• July 6, 2011 at 10:11 pm

    I agree with Charles on this one. I recently rewatched Labyrinth (with David Bowie), and I remembered again how charming it was, how much it asked of me as the viewer. It was more like a book than the sorts of movies we see nowadays. I mostly like the modern visual effects in the recent Narnia movies, but what did they do with the plots? The old unconvincing BBC versions do a better job. So, I think CGI has to be handled carefully, and it can’t substitute for storytelling.

  • July 11, 2011 at 4:35 pm

    Russell, well yes, there is a part of me that glories in the utter believability of today’s CGI effects but then I grew up watching those older movies with their oh-so-obvious models, matte lines and rubber suited monsters and always wanted more. BUT I’m certain my imagination would not have developed as it did without the ‘poetic space’ that those 1950’s SF epics left me. Or watching on rainy Saturday afternoons all those el cheapo Italian sand and sandal epics that borrowed so haphazardly from Greek/Roman mythology for their stories. They lit my imagination and made me crave more of the same. Which sent me to the library to read Heinlein, Asimov and Clarke and The Illiad & The Oddessy for that matter. That same ‘poetic space’ concerns me as an illustrator: “How much do I show the reader? Will I take anything away from her or his experience?” And the answer is “I don’t know.”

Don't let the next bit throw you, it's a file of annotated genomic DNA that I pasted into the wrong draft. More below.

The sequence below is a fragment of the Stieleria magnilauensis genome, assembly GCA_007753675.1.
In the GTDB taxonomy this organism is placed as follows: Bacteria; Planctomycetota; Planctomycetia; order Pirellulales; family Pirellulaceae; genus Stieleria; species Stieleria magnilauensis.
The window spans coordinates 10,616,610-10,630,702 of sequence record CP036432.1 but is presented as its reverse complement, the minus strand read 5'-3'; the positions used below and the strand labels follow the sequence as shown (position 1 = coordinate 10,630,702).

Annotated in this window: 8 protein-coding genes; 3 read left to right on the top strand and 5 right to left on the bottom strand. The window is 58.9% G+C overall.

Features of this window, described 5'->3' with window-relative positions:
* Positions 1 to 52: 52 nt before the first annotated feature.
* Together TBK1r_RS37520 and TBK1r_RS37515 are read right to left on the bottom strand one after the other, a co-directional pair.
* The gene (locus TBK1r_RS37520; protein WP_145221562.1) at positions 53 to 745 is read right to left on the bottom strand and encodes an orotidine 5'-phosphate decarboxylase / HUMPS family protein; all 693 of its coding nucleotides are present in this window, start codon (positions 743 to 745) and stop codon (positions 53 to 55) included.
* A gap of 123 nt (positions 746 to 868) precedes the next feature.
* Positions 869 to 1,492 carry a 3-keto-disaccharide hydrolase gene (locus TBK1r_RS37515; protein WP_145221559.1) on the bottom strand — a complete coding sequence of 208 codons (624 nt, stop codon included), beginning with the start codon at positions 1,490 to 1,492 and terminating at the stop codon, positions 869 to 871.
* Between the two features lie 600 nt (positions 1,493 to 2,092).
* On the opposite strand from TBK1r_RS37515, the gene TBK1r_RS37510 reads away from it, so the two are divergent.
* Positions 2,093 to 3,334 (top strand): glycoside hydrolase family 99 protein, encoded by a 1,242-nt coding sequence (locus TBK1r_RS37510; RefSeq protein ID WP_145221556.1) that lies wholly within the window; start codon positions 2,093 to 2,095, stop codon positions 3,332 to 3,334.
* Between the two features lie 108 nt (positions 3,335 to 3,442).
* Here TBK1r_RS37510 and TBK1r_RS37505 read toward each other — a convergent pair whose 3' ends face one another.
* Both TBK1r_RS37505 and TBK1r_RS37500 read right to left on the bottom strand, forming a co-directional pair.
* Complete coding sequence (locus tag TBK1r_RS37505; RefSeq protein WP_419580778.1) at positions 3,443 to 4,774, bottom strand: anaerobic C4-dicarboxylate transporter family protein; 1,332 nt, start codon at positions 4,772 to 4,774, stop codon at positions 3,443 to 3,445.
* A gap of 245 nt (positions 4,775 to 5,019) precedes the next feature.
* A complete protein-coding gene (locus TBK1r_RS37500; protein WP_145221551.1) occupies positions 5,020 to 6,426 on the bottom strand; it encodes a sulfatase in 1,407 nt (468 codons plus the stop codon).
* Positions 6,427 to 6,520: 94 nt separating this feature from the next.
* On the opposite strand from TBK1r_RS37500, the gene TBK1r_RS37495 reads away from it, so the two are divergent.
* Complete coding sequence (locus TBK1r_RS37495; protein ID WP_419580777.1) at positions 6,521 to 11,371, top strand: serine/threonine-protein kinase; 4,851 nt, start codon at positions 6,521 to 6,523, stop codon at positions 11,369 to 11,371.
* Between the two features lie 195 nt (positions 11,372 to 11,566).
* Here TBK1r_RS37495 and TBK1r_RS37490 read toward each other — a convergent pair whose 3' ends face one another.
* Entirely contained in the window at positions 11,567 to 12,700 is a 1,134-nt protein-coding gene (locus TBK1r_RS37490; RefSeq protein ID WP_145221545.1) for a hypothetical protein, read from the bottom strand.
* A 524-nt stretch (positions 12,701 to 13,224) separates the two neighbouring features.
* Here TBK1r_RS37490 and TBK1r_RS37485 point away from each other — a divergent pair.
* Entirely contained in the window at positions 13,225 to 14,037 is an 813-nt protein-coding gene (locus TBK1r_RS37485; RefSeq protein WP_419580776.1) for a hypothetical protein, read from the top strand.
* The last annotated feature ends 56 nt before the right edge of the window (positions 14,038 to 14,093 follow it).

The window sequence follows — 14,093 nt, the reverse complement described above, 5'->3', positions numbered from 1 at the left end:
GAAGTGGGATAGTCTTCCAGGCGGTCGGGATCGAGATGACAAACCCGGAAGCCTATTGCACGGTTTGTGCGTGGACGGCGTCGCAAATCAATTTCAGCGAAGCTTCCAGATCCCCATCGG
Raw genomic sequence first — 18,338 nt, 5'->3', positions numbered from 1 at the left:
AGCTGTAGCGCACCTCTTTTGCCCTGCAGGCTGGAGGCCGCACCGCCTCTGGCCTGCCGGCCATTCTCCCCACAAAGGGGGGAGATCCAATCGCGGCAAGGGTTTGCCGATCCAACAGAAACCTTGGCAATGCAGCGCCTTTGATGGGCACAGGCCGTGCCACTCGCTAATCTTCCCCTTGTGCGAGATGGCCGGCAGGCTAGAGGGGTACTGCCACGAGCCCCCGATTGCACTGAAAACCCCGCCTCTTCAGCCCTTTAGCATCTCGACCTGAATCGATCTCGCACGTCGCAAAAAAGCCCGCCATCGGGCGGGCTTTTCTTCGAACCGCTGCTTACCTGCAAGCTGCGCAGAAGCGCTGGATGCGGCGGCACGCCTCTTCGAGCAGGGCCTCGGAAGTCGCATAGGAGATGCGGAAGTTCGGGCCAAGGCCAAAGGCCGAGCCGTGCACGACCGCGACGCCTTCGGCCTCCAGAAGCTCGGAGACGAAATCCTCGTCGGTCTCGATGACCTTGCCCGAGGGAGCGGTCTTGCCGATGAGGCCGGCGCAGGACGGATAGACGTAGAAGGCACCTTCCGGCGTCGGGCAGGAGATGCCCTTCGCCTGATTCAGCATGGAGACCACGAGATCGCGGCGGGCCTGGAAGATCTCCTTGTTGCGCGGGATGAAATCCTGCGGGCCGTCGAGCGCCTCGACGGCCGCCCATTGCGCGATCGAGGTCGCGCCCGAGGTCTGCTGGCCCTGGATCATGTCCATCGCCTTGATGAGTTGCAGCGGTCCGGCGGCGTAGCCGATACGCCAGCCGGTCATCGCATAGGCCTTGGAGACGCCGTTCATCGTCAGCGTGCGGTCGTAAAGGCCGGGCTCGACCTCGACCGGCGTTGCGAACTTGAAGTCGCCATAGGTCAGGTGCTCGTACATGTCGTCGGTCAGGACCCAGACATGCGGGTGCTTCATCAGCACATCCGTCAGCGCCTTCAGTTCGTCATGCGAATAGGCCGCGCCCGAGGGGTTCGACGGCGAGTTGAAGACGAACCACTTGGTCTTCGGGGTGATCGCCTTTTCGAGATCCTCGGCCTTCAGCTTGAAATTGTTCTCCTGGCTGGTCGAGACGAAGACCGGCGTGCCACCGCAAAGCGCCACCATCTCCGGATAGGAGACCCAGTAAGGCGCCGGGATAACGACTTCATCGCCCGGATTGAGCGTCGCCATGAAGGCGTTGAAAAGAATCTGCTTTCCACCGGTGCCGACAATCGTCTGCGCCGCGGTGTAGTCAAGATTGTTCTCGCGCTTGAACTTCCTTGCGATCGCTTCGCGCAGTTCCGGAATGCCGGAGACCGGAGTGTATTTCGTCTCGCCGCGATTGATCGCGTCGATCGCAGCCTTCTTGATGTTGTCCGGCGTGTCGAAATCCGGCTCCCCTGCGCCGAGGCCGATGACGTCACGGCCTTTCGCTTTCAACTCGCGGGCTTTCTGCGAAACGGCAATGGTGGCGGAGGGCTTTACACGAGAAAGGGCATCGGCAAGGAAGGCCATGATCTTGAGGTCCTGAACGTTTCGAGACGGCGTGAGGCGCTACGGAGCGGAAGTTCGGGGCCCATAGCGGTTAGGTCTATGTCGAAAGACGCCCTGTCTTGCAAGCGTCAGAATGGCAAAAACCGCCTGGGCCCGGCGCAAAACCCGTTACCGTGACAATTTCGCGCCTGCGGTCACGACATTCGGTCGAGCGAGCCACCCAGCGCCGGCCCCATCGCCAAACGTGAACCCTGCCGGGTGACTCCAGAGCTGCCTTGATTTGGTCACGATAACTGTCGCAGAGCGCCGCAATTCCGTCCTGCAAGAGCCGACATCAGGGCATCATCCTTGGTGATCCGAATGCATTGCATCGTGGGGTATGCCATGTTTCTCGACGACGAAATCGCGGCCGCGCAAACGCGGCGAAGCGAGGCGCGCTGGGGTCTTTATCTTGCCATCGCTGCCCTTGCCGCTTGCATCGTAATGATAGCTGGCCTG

• July 13, 2011 at 7:39 am

    As a child of the 1940s, I populated the world of my imagination with all kinds of heroes and villains and, without restraint of logic, engaged in naive storytelling much in the style of Sapper, Sax Rohmer and similar authors whose work I demolished. Coming to the cinema, I found a similar freewheeling approach to storytelling. The two-reelers and B-movies were all about excitement, silly cliffhangers and improbable escapes from certain death. The stupidity was half the fun.

    We’ve all grown up, but Hollywood has lost the plot. Even when it greenlights a homage or parody of 1950s movies like Super 8, the narrative style gets bogged down in a morass of mawkish sentimentality. That adds the plot’s stupidity to the general embarrassment. So far this year, only Source Code had any interest and even that was flawed. Frankly, looking ahead, I’m not optimistic. The only film of potential interest is Prometheus as Ridley Scott returns to the Alien franchise — a statement that shows my desperation for finding something that might be interesting.

  • July 14, 2011 at 6:35 pm

    Yes, it’s (almost – a crucial word) all dross, but what always pains me most is how many great print works could also make great film – if anyone would even try. But they don’t. Quick – name ten SF stories/novels that could translate wonderfuly to the screen. (Pause). I’ll bet it didn’t even take 15 seconds, did it? The Door Into Summer, Who?, The Caves of Steel, The Wanderer, Hothouse, High Rise, The Inheritors, Bring the Jubilee, The Man in the High Castle, Hawksbill Station. These are my “off the top” titles. Maybe some of them wouldn’t work (a lot of movies that should work don’t – such is the nature of the medium), but they’re all worth a try. Several of them would be relatively inexpensive to make, from an effects standpoint at least. But the powers that be don’t even access this wealth of material. Why?